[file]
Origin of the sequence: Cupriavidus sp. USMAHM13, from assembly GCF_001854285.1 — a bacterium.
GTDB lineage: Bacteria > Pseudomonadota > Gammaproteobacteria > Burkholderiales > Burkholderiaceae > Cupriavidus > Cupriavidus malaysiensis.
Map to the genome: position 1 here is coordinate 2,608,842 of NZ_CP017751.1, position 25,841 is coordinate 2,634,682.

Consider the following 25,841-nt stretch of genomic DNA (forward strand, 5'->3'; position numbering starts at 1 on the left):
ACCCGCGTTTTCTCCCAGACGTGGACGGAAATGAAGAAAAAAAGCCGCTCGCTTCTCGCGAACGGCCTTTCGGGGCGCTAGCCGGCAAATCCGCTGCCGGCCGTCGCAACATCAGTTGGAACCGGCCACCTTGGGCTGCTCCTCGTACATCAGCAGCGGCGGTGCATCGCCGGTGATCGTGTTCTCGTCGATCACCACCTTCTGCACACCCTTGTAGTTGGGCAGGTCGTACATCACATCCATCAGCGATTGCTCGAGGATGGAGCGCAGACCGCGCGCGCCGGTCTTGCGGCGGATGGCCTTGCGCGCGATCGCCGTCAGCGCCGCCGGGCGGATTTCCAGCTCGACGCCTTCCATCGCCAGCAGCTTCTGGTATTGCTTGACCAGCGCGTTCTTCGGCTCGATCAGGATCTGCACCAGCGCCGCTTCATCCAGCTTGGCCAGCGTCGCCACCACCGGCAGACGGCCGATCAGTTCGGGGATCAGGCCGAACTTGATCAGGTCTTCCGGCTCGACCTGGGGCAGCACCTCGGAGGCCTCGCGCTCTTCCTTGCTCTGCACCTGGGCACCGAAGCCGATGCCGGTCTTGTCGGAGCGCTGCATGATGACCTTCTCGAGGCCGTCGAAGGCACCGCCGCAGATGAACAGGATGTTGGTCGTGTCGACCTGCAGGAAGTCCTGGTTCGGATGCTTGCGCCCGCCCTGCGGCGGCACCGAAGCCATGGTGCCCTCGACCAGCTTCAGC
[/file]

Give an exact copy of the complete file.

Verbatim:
Origin of the sequence: Cupriavidus sp. USMAHM13, from assembly GCF_001854285.1 — a bacterium.
GTDB lineage: Bacteria > Pseudomonadota > Gammaproteobacteria > Burkholderiales > Burkholderiaceae > Cupriavidus > Cupriavidus malaysiensis.
Map to the genome: position 1 here is coordinate 2,608,842 of NZ_CP017751.1, position 25,841 is coordinate 2,634,682.

Consider the following 25,841-nt stretch of genomic DNA (forward strand, 5'->3'; position numbering starts at 1 on the left):
ACCCGCGTTTTCTCCCAGACGTGGACGGAAATGAAGAAAAAAAGCCGCTCGCTTCTCGCGAACGGCCTTTCGGGGCGCTAGCCGGCAAATCCGCTGCCGGCCGTCGCAACATCAGTTGGAACCGGCCACCTTGGGCTGCTCCTCGTACATCAGCAGCGGCGGTGCATCGCCGGTGATCGTGTTCTCGTCGATCACCACCTTCTGCACACCCTTGTAGTTGGGCAGGTCGTACATCACATCCATCAGCGATTGCTCGAGGATGGAGCGCAGACCGCGCGCGCCGGTCTTGCGGCGGATGGCCTTGCGCGCGATCGCCGTCAGCGCCGCCGGGCGGATTTCCAGCTCGACGCCTTCCATCGCCAGCAGCTTCTGGTATTGCTTGACCAGCGCGTTCTTCGGCTCGATCAGGATCTGCACCAGCGCCGCTTCATCCAGCTTGGCCAGCGTCGCCACCACCGGCAGACGGCCGATCAGTTCGGGGATCAGGCCGAACTTGATCAGGTCTTCCGGCTCGACCTGGGGCAGCACCTCGGAGGCCTCGCGCTCTTCCTTGCTCTGCACCTGGGCACCGAAGCCGATGCCGGTCTTGTCGGAGCGCTGCATGATGACCTTCTCGAGGCCGTCGAAGGCACCGCCGCAGATGAACAGGATGTTGGTCGTGTCGACCTGCAGGAAGTCCTGGTTCGGATGCTTGCGCCCGCCCTGCGGCGGCACCGAAGCCATGGTGCCCTCGACCAGCTTCAGC